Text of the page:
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For the following I'm assuming one network card.

I have a component of my program which is designed to let others in the subnet know of its existence. For this, I've implemented a solution where whenever the program starts up (and periodically afterwards) it sends a broadcast to INADDR_BROADCAST - whoever listens on the required port will remember where it came from for later use.

The problem with this is that I don't want to remember my own broadcasts. I thought that in theory this would be easy to do - simply find out the local ip and compare to what you get in recvfrom.

However, I've found it difficult to get the local IP: getaddrinfo with NULL returns 127.0.0.1, getaddrinfo with the hostname returns the public ip. Can anyone point me in the direction of finding the actual subnet ip ? I think I must be missing something very obvious here but well... I'm still missing it :)

Note: I've read other SO questions on broadcasts, in particular this one: http://stackoverflow.com/questions/683624/udp-broadcast-on-all-interfaces but I haven't gotten round to the multiple interface issue yet.

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Why aren't you leveraging existing solutions such as mDNS (Multicast-DNS) ? –  jldupont Nov 19 '09 at 13:27
    
mDNS is too complicated for my needs. –  laura Nov 19 '09 at 14:02
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4 Answers

up vote 4 down vote accepted

Well at start-up you could broadcast a different message with random (but tracked) value, then wait for that message, to discover your own address, from then on, you can send normal messages, ignoring your sourced messages.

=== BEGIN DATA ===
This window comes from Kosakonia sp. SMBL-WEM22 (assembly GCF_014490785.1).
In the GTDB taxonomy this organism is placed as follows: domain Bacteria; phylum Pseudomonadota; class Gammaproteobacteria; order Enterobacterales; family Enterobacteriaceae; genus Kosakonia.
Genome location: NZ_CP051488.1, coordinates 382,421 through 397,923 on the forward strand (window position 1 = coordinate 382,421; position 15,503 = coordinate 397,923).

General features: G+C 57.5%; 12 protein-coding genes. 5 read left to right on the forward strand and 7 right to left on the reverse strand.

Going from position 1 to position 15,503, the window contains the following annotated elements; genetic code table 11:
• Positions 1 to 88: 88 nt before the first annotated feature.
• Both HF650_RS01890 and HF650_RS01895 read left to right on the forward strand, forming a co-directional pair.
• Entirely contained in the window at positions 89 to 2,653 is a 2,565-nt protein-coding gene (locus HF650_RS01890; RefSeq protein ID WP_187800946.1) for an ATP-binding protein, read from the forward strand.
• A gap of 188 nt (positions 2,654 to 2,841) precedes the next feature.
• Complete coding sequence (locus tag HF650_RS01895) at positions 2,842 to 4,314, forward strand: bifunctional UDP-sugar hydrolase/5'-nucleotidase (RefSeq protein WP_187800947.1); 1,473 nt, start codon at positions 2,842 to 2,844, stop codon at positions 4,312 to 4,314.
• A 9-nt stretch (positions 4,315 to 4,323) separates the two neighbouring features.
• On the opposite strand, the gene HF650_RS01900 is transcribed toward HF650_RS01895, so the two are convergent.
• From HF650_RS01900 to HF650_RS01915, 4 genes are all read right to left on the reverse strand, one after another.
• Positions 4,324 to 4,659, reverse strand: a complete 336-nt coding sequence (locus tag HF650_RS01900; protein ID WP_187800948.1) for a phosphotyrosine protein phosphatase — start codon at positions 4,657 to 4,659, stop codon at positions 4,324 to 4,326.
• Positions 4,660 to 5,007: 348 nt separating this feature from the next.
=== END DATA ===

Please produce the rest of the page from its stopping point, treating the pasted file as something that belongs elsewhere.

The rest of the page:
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That's a pretty good idea but it is a bit hackish - the information is readily available (ipconfig/ifconfig) so I should be able to extract it somehow –  laura Nov 19 '09 at 9:56
    
true, you could change it to be a parameter of your application, and then make a scripting issue. I agree it's very hackish –  Simeon Pilgrim Nov 19 '09 at 9:59
    
Accepting this because, although hacky, is the only way to do it without specific API calls. Plus, I am already transmitting a tracked value, so I just need to add an extra line of code. –  laura Nov 19 '09 at 16:31
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Search for scoket options and see whether these works: IP_MULTICAST_LOOP,IP_BLOCK_SOURCE

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These are multicast options. Nothing to do with broadcast. –  EJP Dec 7 '10 at 2:05
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getsockname (function documentation) can discover the local IP address associated with a particular socket. If you call this on the socket you're using to send the broadcast, you should see the same IP address you'll see returned by recvfrom.

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Returns 0.0.0.0 on Windows, some strange gibberish on linux. –  laura Nov 19 '09 at 16:31
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On linux, you can get the IP address of a given interface using ioctl with the SIOCGIFADDR option. I don't think this works for Windows, though. For that, you'll have to do something goofy like this.

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